The Swansea City midfielder Yan Dhanda has expressed his anger at Facebook for providing “more fuel for hate” by failing to ban the individual who racially abused him. The account holder has been prevented from sending direct messages “for a set period of time” but Dhanda believes the punishment is inadequate, akin to a “slap on the wrist” and offers no firm deterrent to individuals wishing to send repugnant abuse to players and officials.
Football’s governing bodies continue to lobby social media companies to crackdown on discriminatory abuse and last week sent an open letter to Facebook and Twitter, criticising their “inaction”.
Dhanda, a former Liverpool midfielder, became the latest high-profile player to be abused, with Marcus Rashford, Axel Tuanzebe and the siblings Reece and Lauren James among those targeted by abuse in recent weeks. And following Manchester United’s 1-1 draw at West Brom on Sunday, Anthony Martial received abuse via Instagram, with a number of users posting racist messages and symbols on his photos. Martial, along with his teammate Tuanzebe, was subject to online abuse after their side’s defeat by Sheffield United last month.
On Sunday the Republic of Ireland and Stoke winger James McClean revealed he had been sent death threats via messages on Instagram. Last week McClean called for sectarian abuse to be taken seriously. “Is being abused for being Irish and anti-Irish abuse acceptable?” he said.
South Wales police launched an investigation after Dhanda received a private message following Swansea’s 3-1 defeat against Manchester City on Wednesday but the player has since criticised Facebook, which owns Instagram, for giving people “the green light to go and do it again”.
“The punishment given to the perpetrator actually gives them more fuel for hate as now they know for sure there are no firm consequences to their actions online,” said Dhanda, who is of British Asian background, in a message posted on Twitter on Sunday. “His dm’s may be restricted but the ramifications of his actions continue to ripple through our community.”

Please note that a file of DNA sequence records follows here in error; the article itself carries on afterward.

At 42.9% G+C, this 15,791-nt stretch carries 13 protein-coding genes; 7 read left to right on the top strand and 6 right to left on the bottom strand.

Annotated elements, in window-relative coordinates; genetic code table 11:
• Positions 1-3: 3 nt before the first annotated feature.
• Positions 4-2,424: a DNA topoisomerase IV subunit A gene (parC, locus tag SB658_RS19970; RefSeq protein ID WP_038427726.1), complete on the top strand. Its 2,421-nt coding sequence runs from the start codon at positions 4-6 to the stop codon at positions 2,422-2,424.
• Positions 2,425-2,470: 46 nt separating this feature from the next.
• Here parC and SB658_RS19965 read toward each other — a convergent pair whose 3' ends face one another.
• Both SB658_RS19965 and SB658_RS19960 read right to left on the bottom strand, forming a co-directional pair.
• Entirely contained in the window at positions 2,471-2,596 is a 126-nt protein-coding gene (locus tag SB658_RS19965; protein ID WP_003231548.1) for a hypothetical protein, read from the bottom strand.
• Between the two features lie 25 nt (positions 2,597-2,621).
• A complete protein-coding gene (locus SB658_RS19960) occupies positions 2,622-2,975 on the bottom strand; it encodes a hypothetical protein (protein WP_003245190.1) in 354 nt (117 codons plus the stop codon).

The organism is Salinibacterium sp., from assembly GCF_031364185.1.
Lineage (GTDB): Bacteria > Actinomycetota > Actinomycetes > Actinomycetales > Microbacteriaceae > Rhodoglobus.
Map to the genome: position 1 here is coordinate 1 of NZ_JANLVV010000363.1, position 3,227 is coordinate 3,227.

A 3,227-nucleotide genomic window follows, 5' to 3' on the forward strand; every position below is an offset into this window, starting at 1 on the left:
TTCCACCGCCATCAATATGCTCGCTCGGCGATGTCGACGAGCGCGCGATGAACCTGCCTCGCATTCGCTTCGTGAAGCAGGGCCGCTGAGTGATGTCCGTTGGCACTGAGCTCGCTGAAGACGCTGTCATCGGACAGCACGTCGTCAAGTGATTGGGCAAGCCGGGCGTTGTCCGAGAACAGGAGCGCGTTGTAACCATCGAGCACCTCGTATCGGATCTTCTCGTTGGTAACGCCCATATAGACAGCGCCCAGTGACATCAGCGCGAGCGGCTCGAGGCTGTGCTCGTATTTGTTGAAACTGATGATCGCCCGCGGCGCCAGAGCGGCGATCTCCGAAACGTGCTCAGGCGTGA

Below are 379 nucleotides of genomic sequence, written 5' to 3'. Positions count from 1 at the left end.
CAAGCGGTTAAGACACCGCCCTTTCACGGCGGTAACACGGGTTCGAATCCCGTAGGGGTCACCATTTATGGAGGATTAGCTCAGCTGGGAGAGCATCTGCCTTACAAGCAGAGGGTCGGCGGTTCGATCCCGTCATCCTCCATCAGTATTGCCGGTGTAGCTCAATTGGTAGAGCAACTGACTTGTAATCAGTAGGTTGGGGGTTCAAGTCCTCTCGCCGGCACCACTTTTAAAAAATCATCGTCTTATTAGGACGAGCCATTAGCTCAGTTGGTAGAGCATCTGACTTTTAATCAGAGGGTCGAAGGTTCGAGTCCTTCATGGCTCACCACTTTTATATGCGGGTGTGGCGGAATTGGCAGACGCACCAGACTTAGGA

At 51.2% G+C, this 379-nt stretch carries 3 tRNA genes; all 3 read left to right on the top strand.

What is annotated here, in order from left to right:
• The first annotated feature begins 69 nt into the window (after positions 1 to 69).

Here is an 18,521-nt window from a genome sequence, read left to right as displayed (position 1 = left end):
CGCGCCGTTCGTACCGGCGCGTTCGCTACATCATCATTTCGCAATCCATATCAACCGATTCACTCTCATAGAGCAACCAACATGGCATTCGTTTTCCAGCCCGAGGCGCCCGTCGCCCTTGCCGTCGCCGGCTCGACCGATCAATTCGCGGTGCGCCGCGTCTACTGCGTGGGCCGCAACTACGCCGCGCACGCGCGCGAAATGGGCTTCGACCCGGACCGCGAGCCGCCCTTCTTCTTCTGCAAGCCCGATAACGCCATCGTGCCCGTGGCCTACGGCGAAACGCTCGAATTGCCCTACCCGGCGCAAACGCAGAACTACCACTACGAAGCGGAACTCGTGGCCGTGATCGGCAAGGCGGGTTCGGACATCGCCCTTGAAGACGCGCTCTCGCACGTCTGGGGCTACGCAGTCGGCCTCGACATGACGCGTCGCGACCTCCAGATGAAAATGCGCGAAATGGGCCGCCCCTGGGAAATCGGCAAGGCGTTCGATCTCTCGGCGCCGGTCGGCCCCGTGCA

Dhanda told the BBC: “Banning someone from sending messages for a few days just proves that these people that are sending the racist messages know there is actually no real punishment. They get a slap on the wrist, and then they can go back to saying and doing whatever they want to hurt people’s feelings and making people think negatively about themselves. Social media companies have to realise that what they are doing is nothing but giving the people who are sending the abuse the green light just to go and do it again.”
Dhanda said he has been left “hurt” and “disappointed” by Facebook’s response and that the anonymity of online profiles, and the subsequent lack of accountability, is a major concern. “You see these social media companies advertising ‘No To Racism’, ‘Kick it Out’, but, when push comes to shove and it’s the reality of people sending racist messages, they are actually doing next to nothing. I believe they’ve banned the guy that racially abused me from sending messages for a couple of days but they’ve not taken his account off him or gone any further than that.”
On Saturday Swansea posted a statement expressing shock at the “leniency” shown by Facebook towards the person who sent Dhanda racial abuse. “The abhorrent level of abuse that we have witnessed this week means that once again we seek stronger action from social media companies in order to stamp this type of toxic behaviour out and we fully back the EFL’s open letter that was sent to Twitter and Facebook in light of recent events.”
Facebook, responding to the Dhanda case last week, said: “We do not want racism and hate on our platforms. The person who sent this message has been restricted from sending messages on Instagram for a set period of time, and we will remove new accounts created to get around this restriction. We think it’s important people have the opportunity to learn from their mistakes but, per the new measures put in place this week, if they continue to break our rules this account will be removed.”
The English Football League, together the Premier League and the Football Association continue to lobby Facebook and Twitter and, in a joint-letter, they called for meetings “to discuss the evidence of abuse on your platforms, the action you are taking, and how you plan to directly address the matters outlined in this letter”. Swansea continue to offer Dhanda their full support. At the time of the incident, Dhanda tweeted: “How can this STILL be happening in 2021? I’m so proud of who I am and representing Asians. More has to be done!”
The Newcastle manager, Steve Bruce, said on Thursday he had been made aware of “vile” social media users wishing him dead, while the referee Mike Dean notified police and asked not to officiate a Premier League game last weekend after receiving death threats on social media.